- Superb sound throughout with each side earning a sonic grade of Double Plus (A++) – exceptionally quiet vinyl too
- The Big Rock sound is courtesy of Chris Thomas’ production – if you know his work, you know this sound
- AMG: “INXS completes its transition into an excellent rock & roll singles band with this album.”
- “…with Thomas they “forge an unlikely union between the sonic extremism of Led Zeppelin-style crunch rock and the step-lively beat of disco” such that the album “rocks with passion and seals the deal with a backbeat that’ll blackmail your feet.”
This vintage pressing has the kind of Tubey Magical Midrange that modern records can barely BEGIN to reproduce. Folks, that sound is gone and it sure isn’t showing signs of coming back. If you love hearing INTO a recording, actually being able to “see” the performers, and feeling as if you are sitting in the studio with the band, this is the record for you. It’s what vintage all analog recordings are known for — this sound.
If you exclusively play modern repressings of vintage recordings, I can say without fear of contradiction that you have never heard this kind of sound on vinyl. Old records have it — not often, and certainly not always — but maybe one out of a hundred new records do, and those are some pretty long odds.
What outstanding sides such as these have to offer is not hard to hear:
- The biggest, most immediate staging in the largest acoustic space
- The most Tubey Magic, without which you have almost nothing. CDs give you clean and clear. Only the best vintage vinyl pressings offer the kind of Tubey Magic that was on the tapes in 1985
- Tight, note-like, rich, full-bodied bass, with the correct amount of weight down low
- Natural tonality in the midrange — with all the instruments having the correct timbre
- Transparency and resolution, critical to hearing into the three-dimensional studio space
No doubt there’s more but we hope that should do for now. Playing the record is the only way to hear all of the qualities we discuss above, and playing the best pressings against a pile of other copies under rigorously controlled conditions is the only way to find a pressing that sounds as good as this one does.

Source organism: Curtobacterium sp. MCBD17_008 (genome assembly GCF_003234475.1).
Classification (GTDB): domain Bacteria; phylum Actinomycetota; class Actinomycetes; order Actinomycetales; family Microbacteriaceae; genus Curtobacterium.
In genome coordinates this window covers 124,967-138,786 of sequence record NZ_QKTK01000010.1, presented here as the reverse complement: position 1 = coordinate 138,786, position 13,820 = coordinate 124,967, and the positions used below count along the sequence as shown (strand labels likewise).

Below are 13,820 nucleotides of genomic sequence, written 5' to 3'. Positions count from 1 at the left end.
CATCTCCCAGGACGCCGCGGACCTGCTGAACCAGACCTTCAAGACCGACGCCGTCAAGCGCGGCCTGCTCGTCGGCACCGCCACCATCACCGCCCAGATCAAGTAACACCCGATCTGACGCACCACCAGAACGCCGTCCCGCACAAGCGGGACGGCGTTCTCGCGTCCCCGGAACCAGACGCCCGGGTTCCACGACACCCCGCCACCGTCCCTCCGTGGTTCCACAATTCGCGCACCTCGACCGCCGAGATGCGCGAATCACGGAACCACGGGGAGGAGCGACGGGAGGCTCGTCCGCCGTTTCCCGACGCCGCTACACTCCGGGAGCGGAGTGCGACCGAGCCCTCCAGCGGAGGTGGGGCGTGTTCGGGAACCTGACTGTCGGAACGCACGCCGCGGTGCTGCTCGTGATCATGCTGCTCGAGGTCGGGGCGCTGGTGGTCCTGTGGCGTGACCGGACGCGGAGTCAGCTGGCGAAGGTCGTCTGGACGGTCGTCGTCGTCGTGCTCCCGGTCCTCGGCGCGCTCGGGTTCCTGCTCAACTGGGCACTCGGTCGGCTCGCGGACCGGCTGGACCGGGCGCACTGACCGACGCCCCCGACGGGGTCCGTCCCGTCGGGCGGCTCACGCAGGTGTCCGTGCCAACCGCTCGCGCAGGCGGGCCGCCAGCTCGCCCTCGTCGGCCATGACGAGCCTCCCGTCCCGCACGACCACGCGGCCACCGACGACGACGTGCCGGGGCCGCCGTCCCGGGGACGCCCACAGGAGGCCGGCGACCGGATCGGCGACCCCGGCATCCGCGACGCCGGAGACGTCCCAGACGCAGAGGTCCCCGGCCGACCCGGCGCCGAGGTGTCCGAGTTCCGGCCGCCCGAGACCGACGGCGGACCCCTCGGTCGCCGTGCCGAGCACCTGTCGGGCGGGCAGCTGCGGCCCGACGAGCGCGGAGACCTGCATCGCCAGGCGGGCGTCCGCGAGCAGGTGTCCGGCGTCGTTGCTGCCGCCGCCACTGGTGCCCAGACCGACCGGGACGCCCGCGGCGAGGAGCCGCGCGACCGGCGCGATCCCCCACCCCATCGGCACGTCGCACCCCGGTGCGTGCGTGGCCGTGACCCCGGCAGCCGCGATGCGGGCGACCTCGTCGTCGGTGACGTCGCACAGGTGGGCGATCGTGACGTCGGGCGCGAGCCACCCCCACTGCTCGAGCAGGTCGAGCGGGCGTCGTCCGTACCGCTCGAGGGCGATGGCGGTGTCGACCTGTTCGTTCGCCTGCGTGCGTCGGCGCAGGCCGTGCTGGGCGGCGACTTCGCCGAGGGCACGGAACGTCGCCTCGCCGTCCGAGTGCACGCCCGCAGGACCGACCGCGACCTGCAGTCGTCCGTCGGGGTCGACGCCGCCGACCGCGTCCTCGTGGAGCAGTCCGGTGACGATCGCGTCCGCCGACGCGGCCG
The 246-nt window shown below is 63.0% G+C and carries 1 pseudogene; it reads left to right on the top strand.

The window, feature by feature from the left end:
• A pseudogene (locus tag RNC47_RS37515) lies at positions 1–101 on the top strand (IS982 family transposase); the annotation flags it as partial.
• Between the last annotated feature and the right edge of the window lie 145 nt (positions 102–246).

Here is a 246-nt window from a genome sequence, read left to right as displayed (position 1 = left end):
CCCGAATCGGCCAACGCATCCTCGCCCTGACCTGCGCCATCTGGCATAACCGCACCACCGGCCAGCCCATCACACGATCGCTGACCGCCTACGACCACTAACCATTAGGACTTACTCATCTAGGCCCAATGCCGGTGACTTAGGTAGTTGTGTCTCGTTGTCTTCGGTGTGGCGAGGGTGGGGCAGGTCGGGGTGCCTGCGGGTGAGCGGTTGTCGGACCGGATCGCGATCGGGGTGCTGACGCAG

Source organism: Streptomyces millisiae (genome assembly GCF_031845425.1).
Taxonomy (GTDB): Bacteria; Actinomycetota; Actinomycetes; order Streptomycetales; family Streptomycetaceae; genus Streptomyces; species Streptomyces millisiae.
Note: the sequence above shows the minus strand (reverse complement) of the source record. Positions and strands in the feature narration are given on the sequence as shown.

What We Listen For on Listen Like Thieves
- Energy for starters. What could be more important than the life of the music?
- Then: presence and immediacy. The vocals aren’t “back there” somewhere, lost in the mix. They’re front and center where any recording engineer worth his salt would put them.
- The Big Sound comes next — wall to wall, lots of depth, huge space, three-dimensionality, all that sort of thing.
- Then transient information — fast, clear, sharp attacks, not the smear and thickness so common to these LPs.
- Tight punchy bass — which ties in with good transient information, also the issue of frequency extension further down.
- Next: transparency — the quality that allows you to hear deep into the soundfield, showing you the space and air around all the instruments.
- Extend the top and bottom and voila, you have The Real Thing — an honest to goodness Hot Stamper.
What You Need
Listen Like Thieves
Kiss The Dirt (Falling Down The Mountain)
Shine Like It Does
Good + Bad Times
One X One
Red Red Sun
AMG 4 Star Review
INXS completes its transition into an excellent rock & roll singles band with this album. Unfortunately, the new configuration only works for three songs: “What You Need,” “Listen Like Thieves,” and “Kiss the Dirt (Falling Down the Mountain).” But these three songs are so strong that the album cannot be dismissed completely. The album is worth its price just for “What You Need,” a strong Stonesy groove with Michael Hutchence singing more warmly than he ever has.